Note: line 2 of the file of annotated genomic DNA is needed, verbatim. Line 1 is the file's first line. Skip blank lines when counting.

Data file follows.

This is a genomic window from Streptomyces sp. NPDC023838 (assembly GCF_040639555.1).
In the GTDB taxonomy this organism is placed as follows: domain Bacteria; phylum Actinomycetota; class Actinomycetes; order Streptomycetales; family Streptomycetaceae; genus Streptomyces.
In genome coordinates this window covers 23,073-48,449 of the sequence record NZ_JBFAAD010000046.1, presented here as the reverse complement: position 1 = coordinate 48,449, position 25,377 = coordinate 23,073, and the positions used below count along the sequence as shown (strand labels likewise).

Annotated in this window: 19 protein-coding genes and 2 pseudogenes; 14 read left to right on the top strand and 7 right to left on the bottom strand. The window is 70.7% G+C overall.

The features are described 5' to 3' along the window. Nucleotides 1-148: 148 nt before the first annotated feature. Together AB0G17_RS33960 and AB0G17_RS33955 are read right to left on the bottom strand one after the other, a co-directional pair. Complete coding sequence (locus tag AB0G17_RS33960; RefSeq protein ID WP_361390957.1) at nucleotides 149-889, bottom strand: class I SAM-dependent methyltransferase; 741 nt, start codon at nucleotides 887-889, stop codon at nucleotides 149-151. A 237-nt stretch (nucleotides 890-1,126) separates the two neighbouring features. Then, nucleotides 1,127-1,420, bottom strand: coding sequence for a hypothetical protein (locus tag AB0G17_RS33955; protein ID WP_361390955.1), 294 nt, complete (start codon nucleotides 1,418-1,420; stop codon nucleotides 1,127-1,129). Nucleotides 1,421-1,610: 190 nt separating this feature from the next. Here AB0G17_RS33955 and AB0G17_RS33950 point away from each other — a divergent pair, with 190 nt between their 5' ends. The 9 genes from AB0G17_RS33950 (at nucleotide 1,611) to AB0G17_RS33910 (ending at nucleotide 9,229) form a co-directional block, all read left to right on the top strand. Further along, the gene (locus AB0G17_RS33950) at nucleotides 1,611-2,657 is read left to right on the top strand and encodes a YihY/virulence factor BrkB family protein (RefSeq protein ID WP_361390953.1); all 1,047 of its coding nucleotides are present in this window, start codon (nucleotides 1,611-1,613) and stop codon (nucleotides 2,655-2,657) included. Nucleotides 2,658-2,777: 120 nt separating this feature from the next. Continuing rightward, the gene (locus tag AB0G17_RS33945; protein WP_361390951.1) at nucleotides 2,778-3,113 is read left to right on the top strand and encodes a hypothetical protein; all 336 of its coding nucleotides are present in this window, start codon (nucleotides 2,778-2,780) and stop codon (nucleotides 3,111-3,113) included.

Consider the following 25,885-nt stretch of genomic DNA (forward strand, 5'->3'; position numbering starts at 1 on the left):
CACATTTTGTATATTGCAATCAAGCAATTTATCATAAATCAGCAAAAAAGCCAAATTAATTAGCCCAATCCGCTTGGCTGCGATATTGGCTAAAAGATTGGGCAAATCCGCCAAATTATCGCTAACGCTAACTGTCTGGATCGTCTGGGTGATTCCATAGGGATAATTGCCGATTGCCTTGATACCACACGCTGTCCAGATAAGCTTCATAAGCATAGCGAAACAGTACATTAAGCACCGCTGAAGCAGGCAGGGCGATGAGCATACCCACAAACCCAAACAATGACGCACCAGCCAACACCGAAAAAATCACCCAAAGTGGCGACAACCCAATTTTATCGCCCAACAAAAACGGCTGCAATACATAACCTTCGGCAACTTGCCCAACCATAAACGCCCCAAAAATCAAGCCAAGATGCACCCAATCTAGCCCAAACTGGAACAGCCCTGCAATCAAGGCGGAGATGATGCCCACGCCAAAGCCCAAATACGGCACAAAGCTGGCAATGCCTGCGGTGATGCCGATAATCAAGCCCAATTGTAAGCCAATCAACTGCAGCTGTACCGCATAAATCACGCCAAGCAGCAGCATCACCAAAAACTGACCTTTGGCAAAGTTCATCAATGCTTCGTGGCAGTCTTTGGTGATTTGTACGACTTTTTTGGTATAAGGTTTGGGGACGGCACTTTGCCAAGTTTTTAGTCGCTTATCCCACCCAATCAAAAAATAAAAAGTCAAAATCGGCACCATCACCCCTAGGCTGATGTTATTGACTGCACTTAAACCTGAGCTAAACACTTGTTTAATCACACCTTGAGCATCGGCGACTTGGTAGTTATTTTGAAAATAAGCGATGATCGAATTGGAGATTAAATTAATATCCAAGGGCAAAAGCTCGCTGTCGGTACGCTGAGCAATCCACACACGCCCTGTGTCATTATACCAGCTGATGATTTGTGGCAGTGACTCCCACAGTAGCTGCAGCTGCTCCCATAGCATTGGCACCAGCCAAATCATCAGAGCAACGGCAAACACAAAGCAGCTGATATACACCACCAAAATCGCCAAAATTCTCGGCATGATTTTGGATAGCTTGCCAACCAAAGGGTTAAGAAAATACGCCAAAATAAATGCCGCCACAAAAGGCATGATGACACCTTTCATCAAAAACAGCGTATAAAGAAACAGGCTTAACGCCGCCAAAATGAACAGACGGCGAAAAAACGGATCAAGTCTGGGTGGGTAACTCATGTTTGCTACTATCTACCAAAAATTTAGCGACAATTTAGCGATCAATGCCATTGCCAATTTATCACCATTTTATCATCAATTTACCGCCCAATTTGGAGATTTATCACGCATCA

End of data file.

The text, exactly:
In the GTDB taxonomy this organism is placed as follows: domain Bacteria; phylum Actinomycetota; class Actinomycetes; order Streptomycetales; family Streptomycetaceae; genus Streptomyces.